For better or worse, we all live in an e-universe controlled by the all-powerful and inscrutable Google. In the eyes of the great Google, tOFP has regained favor as a resource for understanding the narrative arc. The OFP illustration that was first the top ranking “narrative arc” picture in that search, then gone from the search entirely, has now re-emerged as the top illustration. No clue why. The site is also now the number two text return on a Google search for “narrative arc.” The site’s had a pretty steady page rank of five for the last few months, which I think is good. MIT OCW is an eight. Not surprisingly, Google finds itself to be a perfect ten. My new favorite toy for finding out such things, by the way, is iWebTool.
I have finally reached the previously discussed milestone of redrafting the entire thesis draft of the novel (about the first third of the novel really). From here, I’m going to catch my breath while I do the GSBI program and try to clean up some of the concordance issues, and start moving forward in late August. Exciting to be moving into uncharted waters, so to speak.
One of the challenges facing both the OCW movement and the larger OER movement is establishing a recognized brand, so that educators and learners will know at a glance what a particular piece of educational material is and how it may be used. Right now, at least in my view, there’s still a very small number of educators and learners who really understand the concepts behind OER and OCW, and the success of both movements will require reaching a broader audience. The OCW Consortium portal and the mutually reinforcing publishing models of the members are tools for building this brand recognition for OCW.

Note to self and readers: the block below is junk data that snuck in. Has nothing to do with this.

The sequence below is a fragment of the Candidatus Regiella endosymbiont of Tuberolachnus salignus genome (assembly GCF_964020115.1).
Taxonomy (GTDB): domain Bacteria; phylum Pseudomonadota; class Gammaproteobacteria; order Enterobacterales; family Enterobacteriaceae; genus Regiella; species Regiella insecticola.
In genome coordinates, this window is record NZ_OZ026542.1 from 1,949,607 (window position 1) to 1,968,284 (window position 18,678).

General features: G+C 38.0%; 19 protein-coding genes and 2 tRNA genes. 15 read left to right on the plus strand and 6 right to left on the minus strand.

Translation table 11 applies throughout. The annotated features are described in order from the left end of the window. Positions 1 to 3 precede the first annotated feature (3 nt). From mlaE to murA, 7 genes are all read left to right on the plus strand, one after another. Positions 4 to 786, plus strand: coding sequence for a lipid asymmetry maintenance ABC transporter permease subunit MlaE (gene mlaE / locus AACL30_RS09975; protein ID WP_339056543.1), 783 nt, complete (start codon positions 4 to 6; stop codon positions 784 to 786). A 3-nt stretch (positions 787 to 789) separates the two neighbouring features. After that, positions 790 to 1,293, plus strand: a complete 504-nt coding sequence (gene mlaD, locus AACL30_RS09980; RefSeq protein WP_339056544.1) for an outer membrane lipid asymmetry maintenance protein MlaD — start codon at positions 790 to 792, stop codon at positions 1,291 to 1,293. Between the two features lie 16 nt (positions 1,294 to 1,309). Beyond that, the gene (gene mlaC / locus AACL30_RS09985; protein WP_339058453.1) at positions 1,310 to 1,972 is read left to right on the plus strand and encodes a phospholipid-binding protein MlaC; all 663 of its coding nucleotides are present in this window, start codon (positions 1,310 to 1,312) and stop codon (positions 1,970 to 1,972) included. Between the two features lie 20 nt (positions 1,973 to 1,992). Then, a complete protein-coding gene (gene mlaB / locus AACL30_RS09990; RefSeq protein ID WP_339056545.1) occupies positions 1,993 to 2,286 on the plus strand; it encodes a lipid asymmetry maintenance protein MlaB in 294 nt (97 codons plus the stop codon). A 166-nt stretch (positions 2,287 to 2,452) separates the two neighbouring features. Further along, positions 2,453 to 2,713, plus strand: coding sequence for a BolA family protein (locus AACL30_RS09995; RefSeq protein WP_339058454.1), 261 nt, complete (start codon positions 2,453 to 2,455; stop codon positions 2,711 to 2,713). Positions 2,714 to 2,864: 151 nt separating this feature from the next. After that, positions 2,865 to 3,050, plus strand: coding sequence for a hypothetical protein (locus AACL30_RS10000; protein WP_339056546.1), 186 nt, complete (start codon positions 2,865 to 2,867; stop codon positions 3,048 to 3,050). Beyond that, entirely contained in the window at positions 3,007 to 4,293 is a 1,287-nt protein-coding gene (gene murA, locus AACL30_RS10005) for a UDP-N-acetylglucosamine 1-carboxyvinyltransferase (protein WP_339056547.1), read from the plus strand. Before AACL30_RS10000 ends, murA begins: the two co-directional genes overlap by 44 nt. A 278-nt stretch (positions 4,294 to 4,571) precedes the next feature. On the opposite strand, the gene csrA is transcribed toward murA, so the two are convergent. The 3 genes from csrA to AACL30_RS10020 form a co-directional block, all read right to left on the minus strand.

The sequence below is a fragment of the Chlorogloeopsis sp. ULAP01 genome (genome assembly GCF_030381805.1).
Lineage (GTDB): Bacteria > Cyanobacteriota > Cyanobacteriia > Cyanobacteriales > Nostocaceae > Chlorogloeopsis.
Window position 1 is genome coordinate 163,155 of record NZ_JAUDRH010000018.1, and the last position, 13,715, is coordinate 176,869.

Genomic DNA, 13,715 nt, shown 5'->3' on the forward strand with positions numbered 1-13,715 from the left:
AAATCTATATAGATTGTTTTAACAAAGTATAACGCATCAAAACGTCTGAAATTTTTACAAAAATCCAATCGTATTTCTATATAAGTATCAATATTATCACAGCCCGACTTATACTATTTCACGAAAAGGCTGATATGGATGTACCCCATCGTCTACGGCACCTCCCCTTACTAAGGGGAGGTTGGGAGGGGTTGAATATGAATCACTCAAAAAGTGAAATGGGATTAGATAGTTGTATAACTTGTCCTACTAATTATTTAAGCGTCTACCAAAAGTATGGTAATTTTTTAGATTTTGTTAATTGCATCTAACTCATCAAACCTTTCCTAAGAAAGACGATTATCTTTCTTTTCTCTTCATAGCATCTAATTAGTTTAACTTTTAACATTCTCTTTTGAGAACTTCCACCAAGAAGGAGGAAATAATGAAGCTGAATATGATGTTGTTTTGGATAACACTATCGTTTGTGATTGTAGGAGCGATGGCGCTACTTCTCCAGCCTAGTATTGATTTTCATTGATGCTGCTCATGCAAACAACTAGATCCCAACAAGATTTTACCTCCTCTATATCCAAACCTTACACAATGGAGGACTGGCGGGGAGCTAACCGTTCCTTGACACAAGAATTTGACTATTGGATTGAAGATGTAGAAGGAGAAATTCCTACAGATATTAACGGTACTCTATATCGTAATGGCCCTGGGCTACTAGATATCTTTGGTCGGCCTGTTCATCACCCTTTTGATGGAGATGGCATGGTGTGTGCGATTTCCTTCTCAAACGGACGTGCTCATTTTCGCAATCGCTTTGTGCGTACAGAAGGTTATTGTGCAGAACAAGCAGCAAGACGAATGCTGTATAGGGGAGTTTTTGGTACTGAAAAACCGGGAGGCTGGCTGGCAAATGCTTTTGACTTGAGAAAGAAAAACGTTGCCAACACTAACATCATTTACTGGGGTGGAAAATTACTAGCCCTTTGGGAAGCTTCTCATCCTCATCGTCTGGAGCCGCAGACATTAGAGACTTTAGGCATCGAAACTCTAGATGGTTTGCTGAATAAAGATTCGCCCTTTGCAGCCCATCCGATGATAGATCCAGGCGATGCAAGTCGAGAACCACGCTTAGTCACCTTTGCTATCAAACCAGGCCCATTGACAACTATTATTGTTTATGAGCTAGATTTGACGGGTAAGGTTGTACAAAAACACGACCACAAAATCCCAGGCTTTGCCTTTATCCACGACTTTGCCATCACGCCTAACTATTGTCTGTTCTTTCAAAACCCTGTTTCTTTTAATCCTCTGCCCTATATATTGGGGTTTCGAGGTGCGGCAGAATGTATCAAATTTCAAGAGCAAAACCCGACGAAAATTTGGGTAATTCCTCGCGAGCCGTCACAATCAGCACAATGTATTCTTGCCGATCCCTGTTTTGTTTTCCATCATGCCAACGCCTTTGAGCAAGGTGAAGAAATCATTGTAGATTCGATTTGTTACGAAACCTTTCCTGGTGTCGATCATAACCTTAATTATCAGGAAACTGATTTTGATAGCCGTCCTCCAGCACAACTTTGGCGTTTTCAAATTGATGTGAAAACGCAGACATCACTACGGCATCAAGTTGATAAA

OER has more challenges in this regard because of the variey of really interesting but often confusing models at play. Hewlett has taken an important step in building this brand, though, with the development of the logo below. I’m not sure yet what the rules for using the logo might be (whether, for instance, it’s for use by Hewlett grantees only, or institutions only, etc.) but it’s a great way to begin tying these projects together.
Here’s where working through the timeline is going to help me out. Having gone through timeline once, I can already see that at least as I have it set up here, Gina and Foster have been married too long before the divorce. I think I might be able to do six years, but without a child, ten is too long. The tension is that the prologue is from a particular era, so I can’t just shorten up the timeline and make him a little younger without really having to make some adjustments, I think. I’m not sure I can sell the timeline as being 1974, which is where it would have to be. I’m going to have to think about this…
So I have started putting some of the concordance notes up on the wiki, starting with the novel’s chronology. I’m a few days away from actually completing the redraft of the thesis chapters, at which point I do want to spend a little time tightening up some of the concordance-related issues before moving forward. It’s a good exercise, to the extent that it cleans up the novel without sapping momentum from the drafting.